The disadvantages of black market cannabis sales are numerous. Firstly, they lack regulatory oversight, posing potential health risks as product quality and safety standards are not guaranteed. Things such as mold, harsh chemicals are sometimes present and not disclosed. Secondly, black market sales evade taxation, resulting in lost revenue for public services which in turn hurts locals. Thirdly, these illegal operations can contribute to criminal activity, undermining community safety and personal safety if you run one of these establishments. Lastly, the absence of consumer protection in the underground market can leave customers vulnerable to scams and unscrupulous practices.

A laboratory setting with scientists conducting tests on cannabis plants. The researchers are carefully examining the plants, taking notes, and recording data
Cannabis being placed into vial for further testing.
The Intricate Economics of Legal vs. Illegal Cannabis Markets

As the world continues to grapple with the complex interplay between legal and illegal markets, it is clear that the road to full integration will be long and challenging. However, by understanding the underlying factors and constantly adapting regulations, we can inch closer to a future where cannabis legalization fulfills its original promises.

The financial paradox that surrounds legal and illegal cannabis markets is a complex web to unravel. The promises of legalized cannabis are noble – economic growth, decreased criminal penalties, and enhanced control over the product’s safety and distribution. While these promises have, to some extent, materialized, significant challenges remain.

  1. Taxation and Affordability: The economic dynamics of legal cannabis are heavily influenced by taxation. Some states have imposed substantial taxes on the sale of cannabis, causing the price of legal marijuana to soar. These taxes include excise taxes, cultivation taxes, and sales taxes, all of which contribute to the high cost of legal cannabis. In contrast, the black market thrives on affordability. Local dealers can offer cannabis at lower prices due to lower operating costs and a lack of taxation. This significant price difference drives budget-conscious consumers to the illegal market, where they can purchase cannabis more cheaply.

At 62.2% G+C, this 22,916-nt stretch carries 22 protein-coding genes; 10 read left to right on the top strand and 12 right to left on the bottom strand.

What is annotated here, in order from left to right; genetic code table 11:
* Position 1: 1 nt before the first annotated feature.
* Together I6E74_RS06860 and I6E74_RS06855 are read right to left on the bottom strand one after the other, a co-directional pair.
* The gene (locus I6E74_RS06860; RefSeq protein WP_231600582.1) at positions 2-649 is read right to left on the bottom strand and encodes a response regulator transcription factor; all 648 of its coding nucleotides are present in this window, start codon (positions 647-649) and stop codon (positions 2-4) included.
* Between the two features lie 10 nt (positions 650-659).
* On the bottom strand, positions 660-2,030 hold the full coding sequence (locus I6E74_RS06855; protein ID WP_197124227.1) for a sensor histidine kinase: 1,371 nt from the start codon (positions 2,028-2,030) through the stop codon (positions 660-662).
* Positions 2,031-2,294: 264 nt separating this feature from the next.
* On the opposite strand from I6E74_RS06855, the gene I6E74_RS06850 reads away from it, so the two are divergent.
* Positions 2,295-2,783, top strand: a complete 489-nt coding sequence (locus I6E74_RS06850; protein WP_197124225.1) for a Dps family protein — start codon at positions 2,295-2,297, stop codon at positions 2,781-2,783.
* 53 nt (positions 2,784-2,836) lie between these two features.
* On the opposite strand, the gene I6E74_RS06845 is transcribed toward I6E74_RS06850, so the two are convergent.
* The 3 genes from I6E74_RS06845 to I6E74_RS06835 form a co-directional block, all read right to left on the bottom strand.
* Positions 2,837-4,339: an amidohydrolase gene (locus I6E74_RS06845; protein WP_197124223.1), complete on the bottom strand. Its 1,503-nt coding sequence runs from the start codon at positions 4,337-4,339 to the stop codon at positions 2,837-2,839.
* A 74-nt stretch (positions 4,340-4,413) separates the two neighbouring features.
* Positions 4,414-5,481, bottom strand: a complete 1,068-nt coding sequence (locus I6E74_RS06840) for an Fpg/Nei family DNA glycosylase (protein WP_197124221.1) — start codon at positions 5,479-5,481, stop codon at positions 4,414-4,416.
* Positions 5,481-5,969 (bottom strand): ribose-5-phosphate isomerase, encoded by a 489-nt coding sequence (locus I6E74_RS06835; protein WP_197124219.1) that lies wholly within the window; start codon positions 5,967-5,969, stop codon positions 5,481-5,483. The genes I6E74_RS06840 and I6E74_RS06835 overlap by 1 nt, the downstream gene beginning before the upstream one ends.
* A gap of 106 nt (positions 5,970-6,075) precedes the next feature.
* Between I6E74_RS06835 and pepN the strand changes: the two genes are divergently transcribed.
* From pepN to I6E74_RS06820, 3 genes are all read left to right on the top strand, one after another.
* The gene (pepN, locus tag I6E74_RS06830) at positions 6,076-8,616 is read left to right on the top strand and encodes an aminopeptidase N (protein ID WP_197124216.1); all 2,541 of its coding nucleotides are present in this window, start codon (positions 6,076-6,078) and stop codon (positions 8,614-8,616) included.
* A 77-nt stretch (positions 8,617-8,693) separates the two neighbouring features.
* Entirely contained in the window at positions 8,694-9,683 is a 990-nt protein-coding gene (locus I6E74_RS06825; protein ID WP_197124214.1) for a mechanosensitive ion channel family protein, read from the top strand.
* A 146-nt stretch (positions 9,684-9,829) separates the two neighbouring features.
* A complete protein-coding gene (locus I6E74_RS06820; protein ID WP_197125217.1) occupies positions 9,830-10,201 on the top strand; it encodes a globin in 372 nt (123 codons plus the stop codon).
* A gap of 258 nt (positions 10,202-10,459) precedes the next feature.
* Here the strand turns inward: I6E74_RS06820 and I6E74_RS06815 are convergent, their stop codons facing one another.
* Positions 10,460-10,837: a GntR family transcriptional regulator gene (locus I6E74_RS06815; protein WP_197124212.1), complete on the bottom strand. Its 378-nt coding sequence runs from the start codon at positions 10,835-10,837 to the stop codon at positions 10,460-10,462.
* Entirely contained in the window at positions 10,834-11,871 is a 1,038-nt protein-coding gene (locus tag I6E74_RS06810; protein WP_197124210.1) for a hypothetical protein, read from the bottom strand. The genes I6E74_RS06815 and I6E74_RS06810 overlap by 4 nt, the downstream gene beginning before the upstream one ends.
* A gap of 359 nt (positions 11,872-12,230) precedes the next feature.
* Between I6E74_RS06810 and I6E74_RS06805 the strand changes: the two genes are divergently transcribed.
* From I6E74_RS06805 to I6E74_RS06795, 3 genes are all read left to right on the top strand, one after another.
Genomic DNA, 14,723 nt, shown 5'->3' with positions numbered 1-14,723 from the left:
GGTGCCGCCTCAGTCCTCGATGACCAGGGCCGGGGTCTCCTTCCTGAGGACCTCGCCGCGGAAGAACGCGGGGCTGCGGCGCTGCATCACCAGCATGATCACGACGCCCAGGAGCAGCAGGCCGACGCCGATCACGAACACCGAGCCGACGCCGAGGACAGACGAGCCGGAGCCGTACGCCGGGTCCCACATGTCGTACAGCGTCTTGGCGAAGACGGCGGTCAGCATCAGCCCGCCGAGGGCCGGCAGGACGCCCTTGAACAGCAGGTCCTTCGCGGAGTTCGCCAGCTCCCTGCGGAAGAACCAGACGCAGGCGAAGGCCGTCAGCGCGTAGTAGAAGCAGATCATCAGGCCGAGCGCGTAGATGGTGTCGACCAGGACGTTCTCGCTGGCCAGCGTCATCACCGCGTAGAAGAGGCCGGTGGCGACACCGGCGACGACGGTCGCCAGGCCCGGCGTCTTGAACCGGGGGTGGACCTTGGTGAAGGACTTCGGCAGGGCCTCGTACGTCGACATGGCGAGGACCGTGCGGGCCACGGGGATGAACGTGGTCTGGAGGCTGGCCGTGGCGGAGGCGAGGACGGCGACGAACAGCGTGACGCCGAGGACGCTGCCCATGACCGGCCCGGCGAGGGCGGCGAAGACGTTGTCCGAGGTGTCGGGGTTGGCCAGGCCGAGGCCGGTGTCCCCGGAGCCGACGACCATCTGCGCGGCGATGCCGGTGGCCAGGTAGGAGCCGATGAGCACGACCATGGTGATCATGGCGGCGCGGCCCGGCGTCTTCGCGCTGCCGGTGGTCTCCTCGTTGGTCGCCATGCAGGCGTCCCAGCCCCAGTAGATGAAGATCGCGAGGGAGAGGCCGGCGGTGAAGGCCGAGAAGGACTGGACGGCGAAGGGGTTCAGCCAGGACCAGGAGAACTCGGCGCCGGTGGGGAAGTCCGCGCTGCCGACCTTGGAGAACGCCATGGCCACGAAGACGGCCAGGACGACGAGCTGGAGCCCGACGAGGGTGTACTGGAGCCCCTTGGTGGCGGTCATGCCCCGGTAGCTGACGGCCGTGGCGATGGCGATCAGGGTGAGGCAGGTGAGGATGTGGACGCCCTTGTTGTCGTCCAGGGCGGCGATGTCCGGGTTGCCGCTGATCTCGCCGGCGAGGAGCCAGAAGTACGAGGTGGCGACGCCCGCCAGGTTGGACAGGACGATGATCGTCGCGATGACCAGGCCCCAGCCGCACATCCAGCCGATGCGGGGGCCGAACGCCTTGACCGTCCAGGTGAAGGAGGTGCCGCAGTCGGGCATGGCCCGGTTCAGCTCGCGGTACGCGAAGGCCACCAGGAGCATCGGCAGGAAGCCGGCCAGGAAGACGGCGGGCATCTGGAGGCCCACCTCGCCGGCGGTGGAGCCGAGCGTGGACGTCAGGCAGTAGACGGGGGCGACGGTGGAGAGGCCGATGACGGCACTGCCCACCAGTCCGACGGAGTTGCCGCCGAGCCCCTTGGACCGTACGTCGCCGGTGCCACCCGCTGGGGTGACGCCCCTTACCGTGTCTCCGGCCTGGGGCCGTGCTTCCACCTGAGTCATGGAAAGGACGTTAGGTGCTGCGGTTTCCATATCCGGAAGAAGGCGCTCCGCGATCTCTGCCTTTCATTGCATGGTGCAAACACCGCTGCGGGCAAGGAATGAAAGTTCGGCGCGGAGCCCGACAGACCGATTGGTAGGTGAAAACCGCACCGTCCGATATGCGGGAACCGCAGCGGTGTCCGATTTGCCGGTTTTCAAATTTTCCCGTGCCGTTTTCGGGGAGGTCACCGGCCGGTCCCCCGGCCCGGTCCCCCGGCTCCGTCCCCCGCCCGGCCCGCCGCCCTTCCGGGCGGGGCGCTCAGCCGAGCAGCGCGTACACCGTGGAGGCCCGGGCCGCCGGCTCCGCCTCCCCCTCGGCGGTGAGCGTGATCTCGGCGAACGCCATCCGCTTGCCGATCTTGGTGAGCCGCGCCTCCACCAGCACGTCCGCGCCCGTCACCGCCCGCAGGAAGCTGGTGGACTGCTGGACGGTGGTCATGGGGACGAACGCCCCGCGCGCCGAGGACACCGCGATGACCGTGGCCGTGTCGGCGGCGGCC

1. Oversupply and Smuggling: like mention previously, oversupply is another conundrum facing the legal cannabis market. Some states, like California, produce cannabis far in excess of what can be legally consumed. This surplus creates a tempting opportunity for off-state smuggling. Large quantities of legal cannabis are diverted to illegal markets in other states, perpetuating the black market’s strength. The challenge of oversupply can undermine the promises of legalization, as it fails to quash the illegal market. It also emphasizes the need for better market forecasting and supply chain management to ensure legal cannabis is consumed within the state where it’s produced.
The Resilience of Illegal Dispensaries

The rise of illegal dispensaries further complicates the dynamics of legal and illegal cannabis markets. These establishments often pose as licensed dealers, making it challenging for law enforcement to distinguish between legal and illegal operators.

The efforts to investigate and shut down illegal dispensaries are time-consuming, leaving room for the proliferation of unlicensed shops. Online platforms, like Weedmaps, have also faced criticism for listing illegal dispensaries, indirectly contributing to the continued growth of the black market.

Conclusion

The coexistence of legal and illegal cannabis markets underscores the complexity of transitioning a once-illicit industry into the legitimate economy.  While legalization has brought significant benefits, it has not entirely eliminated illegal cannabis operations. Factors like surplus production, heavy taxation, and the rise of illegal dispensaries will continue to contribute to the black market’s persistence until federal legalization, at which point, the entire game will be turned on its head again. Entrepreneurs should stay vigilant of the macro economic environment as we continue to navigate the intricate economics of legal and illegal cannabis markets.